A heavyweight battle between chipmakers Advanced Micro Devices Inc. and Intel Corp. continued early in the month, with AMD unveiling its six-core “Istanbul” processor for servers. The company specifically designed the release for virtualization, database and other high-performance workloads.
While not directly responding to the release, Intel made news of its own a few days later, after it agreed to acquire Wind River Systems for a total of about US$884 million in cash. The move was widely seen as an effort by Intel to expand outside of the PC market and into the mobile industry.
One of the biggest news stories in June (and in the entire year, for that matter) was the death of international pop star Michael Jackson. In the hours following his death, Internet traffic surged, temporarily crashing Google and driving huge amounts of traffic to other popular sites such as Twitter and BBC News.
With 2009 poised to go down in smart phone history as the year Google Inc.’s Android platform truly started to take shape, Rogers Wireless teamed up with Canadian film and television star Joshua Jackson to launch the first two Android-powered phones in Canada. Both phones were manufactured by HTC Corp.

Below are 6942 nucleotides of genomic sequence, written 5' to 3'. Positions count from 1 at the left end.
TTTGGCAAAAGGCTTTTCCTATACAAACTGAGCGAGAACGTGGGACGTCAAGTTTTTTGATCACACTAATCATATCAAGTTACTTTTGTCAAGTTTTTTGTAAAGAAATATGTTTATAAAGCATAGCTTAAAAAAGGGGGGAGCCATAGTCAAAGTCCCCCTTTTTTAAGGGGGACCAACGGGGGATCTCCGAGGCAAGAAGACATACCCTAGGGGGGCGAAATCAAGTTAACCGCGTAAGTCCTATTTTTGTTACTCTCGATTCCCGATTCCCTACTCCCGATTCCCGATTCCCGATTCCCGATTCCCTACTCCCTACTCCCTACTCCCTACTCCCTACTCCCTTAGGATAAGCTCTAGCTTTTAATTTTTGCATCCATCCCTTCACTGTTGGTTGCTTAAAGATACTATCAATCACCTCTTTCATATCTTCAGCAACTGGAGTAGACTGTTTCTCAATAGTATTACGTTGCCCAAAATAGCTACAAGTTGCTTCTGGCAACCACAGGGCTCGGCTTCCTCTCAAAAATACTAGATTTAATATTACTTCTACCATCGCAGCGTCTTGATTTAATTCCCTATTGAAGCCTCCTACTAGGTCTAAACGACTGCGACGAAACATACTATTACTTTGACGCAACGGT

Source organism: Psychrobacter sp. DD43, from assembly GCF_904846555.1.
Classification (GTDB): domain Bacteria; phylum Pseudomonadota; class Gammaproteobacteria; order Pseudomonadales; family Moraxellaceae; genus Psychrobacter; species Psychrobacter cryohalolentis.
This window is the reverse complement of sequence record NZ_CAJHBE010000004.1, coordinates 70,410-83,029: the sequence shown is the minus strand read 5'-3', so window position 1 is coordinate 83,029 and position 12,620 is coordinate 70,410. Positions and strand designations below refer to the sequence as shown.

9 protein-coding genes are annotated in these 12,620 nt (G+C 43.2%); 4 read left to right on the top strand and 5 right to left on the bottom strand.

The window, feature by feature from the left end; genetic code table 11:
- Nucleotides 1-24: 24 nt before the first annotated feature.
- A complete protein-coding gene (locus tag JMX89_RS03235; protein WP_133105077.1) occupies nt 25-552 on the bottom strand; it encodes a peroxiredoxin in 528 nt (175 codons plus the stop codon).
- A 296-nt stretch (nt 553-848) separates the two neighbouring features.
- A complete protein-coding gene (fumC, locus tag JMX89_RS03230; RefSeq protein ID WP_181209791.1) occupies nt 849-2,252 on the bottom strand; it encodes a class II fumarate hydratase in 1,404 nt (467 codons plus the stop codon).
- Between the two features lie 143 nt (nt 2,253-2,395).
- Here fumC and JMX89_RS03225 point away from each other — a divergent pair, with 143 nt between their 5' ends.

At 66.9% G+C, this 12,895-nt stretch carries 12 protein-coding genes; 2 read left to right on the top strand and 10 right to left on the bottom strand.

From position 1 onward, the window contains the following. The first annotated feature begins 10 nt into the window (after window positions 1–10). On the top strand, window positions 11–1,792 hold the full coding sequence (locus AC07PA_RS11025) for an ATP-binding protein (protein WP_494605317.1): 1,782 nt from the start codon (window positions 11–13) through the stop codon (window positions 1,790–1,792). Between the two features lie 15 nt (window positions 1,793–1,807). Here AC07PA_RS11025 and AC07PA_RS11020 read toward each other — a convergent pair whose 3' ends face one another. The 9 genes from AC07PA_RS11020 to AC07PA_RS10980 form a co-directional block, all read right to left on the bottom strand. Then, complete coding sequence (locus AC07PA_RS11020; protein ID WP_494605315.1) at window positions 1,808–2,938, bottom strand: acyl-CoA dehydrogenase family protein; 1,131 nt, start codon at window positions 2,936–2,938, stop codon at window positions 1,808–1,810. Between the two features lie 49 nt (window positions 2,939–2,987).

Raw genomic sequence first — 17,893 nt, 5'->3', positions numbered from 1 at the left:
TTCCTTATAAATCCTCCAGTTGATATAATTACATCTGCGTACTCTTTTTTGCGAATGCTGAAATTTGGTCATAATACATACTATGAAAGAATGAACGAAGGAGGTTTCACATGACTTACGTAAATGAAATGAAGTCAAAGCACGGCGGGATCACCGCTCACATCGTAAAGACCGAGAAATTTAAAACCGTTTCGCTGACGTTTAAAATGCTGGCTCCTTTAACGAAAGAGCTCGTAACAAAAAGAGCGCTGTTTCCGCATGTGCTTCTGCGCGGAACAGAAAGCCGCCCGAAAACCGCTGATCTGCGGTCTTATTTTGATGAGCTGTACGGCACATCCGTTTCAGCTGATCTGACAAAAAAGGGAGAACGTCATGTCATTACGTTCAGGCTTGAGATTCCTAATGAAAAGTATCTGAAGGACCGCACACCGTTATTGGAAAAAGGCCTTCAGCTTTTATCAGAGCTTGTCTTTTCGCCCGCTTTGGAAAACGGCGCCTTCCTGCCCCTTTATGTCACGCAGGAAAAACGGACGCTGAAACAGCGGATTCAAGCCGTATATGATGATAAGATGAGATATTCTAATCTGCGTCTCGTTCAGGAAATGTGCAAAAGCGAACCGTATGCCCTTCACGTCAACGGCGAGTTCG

Rogers also teamed up with Bell Canada Enterprises Inc. and Telus Corp. to launch the Zoompass payment service. The service enables person-to-person money transfer via mobile smart phones.
In an effort to spread Windows 7 news across the entire year, Microsoft Corp. officially set an Oct. 22 release date for the operating system. It also offered discounted or free upgrades to Windows 7 for users who don’t mind skipping the reviews and pre-ordering early.
In a related story, the European Commission announced it would move forward with its antitrust case against Microsoft regardless of the fact that the Redmond, Wash. giant promised to strip Internet Explorer from the European release of Windows 7.
In Ottawa, Public Safety Minister Peter Van Loan tabled a new bill that would force ISPs to maintain wire-tappable technologies and hand over subscriber data to police without a warrant. Under the proposed legislation, ISPs would have to pick up the bill on new equipment and software, with the government agreeing to help compensate any retrofitting that needs to be done to existing networks.
Despite a future clouded in uncertainty, Sun Microsystems Inc. announced an updated release of its OpenSolaris operating system.
Dell Corp. increased its involvement in the enterprise IT space unveiling a set of pre-packaged server bundles geared toward virtual environments. The company also rolled out new updates to its EqualLogic storage and PowerEdge server product lines.
In the enterprise resource planning (ERP) space, Infor Inc. and its investor, Golden Gate Capital, formed a holding company to make an US$80 million purchase of SoftBrands. The deal was the latest in a string of acquisitions for the company aimed at branching out to the emerging manufacturing and health care markets.